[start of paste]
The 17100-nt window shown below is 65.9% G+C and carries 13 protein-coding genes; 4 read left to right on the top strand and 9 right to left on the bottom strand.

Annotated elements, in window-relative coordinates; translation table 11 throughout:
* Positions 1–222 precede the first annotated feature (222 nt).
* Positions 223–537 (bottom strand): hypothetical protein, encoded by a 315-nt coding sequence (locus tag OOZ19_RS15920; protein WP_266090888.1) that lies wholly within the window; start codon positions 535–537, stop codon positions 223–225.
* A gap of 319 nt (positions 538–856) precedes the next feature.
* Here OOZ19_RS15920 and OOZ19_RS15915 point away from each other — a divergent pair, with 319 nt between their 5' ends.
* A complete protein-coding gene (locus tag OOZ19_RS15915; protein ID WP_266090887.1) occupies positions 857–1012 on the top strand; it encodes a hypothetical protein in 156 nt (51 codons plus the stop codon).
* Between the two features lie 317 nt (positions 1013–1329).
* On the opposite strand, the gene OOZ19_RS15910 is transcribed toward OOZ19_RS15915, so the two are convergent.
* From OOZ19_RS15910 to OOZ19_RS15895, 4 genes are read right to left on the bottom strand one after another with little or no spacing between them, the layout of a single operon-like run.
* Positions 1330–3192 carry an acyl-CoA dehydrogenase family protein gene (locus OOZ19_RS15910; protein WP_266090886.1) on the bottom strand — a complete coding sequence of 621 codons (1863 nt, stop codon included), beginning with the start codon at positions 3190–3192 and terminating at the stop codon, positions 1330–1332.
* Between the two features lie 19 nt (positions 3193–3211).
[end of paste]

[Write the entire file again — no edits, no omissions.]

The 17100-nt window shown below is 65.9% G+C and carries 13 protein-coding genes; 4 read left to right on the top strand and 9 right to left on the bottom strand.

Annotated elements, in window-relative coordinates; translation table 11 throughout:
* Positions 1–222 precede the first annotated feature (222 nt).
* Positions 223–537 (bottom strand): hypothetical protein, encoded by a 315-nt coding sequence (locus tag OOZ19_RS15920; protein WP_266090888.1) that lies wholly within the window; start codon positions 535–537, stop codon positions 223–225.
* A gap of 319 nt (positions 538–856) precedes the next feature.
* Here OOZ19_RS15920 and OOZ19_RS15915 point away from each other — a divergent pair, with 319 nt between their 5' ends.
* A complete protein-coding gene (locus tag OOZ19_RS15915; protein ID WP_266090887.1) occupies positions 857–1012 on the top strand; it encodes a hypothetical protein in 156 nt (51 codons plus the stop codon).
* Between the two features lie 317 nt (positions 1013–1329).
* On the opposite strand, the gene OOZ19_RS15910 is transcribed toward OOZ19_RS15915, so the two are convergent.
* From OOZ19_RS15910 to OOZ19_RS15895, 4 genes are read right to left on the bottom strand one after another with little or no spacing between them, the layout of a single operon-like run.
* Positions 1330–3192 carry an acyl-CoA dehydrogenase family protein gene (locus OOZ19_RS15910; protein WP_266090886.1) on the bottom strand — a complete coding sequence of 621 codons (1863 nt, stop codon included), beginning with the start codon at positions 3190–3192 and terminating at the stop codon, positions 1330–1332.
* Between the two features lie 19 nt (positions 3193–3211).